I had come across a box of six new NGK plugs still in their packaging with "Surf" written it, along with a fuel filter, oil filter. So in went the plugs, can't do any harm I thought. It would have been after that the symptoms started. But like I say... being a tit I didn't write it down so didn't put 2+2 together with the change of plugs and the onset of the bad running symptoms.

After pulling my few remaining hairs out trying to find the cause of the intermittent missing and rough running, I decided to go right back to basics. I re-tested the HT leads for continuity, re-checked the rotor and dizzy cap, igniter, etc. I pulled each HT lead off the dizzy while running and thought I detected a dead plug, #5. Took it out, swapped with #3, hey presto, its misfiring, nearly dead. But it's new, I said. Hmmm.

Looked up the number on the NGK website, went to get a new plug. Got back, compared to old plug. Different bloody part number!!!!

Turns out the plugs I'd put in were NGK BKR6EYA-11. Plug that I needed was NGK BKR5EYA. Off I went back to the store and got 5 more of the correct number, in they all went.... and you can guess the rest.

The BKR6EYA-11 is a colder running plug for use in 4cyl 16v motors. My old school 3VZ-E didn't like them at all and was not burning cleanly and pre-delivery fouling, the plugs were all carbon fouled again. My symptoms were exactly what was described for too cold a heat range on the NGK website.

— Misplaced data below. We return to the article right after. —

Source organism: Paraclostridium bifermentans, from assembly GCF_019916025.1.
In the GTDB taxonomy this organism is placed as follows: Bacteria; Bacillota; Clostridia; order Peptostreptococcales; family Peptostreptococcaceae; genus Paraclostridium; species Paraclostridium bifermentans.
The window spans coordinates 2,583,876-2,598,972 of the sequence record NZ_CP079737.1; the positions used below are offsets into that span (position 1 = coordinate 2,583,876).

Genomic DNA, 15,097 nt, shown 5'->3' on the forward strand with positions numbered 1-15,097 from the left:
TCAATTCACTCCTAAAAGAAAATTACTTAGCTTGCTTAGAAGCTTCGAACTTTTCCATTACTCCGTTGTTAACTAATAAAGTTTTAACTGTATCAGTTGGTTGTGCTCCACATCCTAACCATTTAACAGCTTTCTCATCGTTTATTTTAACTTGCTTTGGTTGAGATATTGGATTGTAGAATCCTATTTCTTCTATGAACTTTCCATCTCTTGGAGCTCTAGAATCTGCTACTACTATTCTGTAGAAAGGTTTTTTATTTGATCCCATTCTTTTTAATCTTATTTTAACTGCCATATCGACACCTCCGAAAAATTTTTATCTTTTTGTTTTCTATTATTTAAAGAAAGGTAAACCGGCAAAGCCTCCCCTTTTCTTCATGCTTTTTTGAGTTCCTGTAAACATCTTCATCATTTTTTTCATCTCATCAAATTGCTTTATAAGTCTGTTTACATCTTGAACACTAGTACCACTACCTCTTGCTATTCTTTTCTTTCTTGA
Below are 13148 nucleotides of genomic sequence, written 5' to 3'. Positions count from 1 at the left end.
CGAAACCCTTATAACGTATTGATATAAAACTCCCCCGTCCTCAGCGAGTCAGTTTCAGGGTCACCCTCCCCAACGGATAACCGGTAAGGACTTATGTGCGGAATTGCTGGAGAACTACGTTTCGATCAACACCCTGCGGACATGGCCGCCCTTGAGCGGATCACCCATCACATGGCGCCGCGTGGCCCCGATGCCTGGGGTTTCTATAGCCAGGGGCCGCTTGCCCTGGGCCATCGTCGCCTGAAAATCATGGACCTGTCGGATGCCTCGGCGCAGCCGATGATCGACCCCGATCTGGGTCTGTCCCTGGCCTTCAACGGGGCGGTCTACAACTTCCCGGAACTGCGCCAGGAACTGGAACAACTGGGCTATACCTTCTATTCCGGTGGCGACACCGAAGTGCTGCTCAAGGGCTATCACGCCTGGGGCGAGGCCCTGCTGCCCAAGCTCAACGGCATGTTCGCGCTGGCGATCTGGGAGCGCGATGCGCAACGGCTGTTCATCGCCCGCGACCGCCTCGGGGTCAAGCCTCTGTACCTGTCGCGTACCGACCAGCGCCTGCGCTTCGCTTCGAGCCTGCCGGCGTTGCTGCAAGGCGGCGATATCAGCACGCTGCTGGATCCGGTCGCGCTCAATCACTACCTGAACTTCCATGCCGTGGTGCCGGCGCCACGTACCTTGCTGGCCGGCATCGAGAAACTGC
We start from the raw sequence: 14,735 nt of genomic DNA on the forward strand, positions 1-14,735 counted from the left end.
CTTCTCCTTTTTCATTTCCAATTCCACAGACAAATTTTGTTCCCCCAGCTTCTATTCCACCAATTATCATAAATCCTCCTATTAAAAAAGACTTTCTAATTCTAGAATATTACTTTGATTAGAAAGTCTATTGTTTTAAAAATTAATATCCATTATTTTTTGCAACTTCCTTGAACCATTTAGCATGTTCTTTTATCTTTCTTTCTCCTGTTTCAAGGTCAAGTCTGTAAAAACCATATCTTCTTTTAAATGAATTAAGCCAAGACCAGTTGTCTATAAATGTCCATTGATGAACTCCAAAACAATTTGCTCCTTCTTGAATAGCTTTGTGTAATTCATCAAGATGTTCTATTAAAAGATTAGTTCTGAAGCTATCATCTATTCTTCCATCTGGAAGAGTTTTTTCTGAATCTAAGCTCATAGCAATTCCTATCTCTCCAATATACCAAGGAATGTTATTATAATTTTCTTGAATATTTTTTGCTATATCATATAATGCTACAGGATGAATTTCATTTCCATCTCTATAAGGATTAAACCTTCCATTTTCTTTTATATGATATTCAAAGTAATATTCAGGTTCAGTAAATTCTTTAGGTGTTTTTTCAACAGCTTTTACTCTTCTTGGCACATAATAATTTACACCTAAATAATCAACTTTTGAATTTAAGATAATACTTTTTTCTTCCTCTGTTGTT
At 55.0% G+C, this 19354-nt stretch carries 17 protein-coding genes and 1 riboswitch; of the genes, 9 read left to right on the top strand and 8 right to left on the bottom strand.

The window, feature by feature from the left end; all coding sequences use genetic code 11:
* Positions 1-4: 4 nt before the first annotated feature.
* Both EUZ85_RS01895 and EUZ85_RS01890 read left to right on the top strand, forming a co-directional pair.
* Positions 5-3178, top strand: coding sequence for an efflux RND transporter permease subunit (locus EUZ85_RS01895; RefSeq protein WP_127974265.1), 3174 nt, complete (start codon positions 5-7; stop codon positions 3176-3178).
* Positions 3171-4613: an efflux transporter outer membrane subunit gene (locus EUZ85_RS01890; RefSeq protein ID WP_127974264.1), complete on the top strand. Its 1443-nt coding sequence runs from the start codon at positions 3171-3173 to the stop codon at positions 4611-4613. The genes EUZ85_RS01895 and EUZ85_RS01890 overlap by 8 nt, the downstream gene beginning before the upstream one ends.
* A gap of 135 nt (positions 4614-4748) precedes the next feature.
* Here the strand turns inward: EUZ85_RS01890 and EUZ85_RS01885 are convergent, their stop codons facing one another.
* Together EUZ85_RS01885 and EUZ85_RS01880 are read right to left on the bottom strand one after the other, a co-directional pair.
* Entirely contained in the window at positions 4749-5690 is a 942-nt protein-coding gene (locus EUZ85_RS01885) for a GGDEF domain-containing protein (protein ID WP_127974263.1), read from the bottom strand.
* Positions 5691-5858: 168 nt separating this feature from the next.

Someone somewhere supplied me with 6 of the wrong plugs way back in the late-noughties I'd think. My fault? Maybe. Certainly my fault for not checking them when I put them in the motor. Incorrect lookup in the store by a numpty saleperson? More likely I'd think. I used to buy everything from the trade counter at Repco...

Anyway the truck is going like a Boeing now its got the right plugs, and I've fallen back in love with it all over again. It's been given a birthday big time, new rear coils and shocks, front shocks, steering damper, ball joints, recon'd front brakes, bearings, the works.

To think I nearly binned it. What a foolish decision that would have been!
Last edited by hartster on Mon, 19 Mar 2018 7:50 +0000, edited 1 time in total.
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Re: Any 3VZ-E experts? Misfire problem

Postby DeadlyBeast on Mon, 19 Mar 2018 4:27 +0000

Nice work mate.
A good reminder to maintain good records
Thanks for posting 8-)
If you're going through hell, keep going.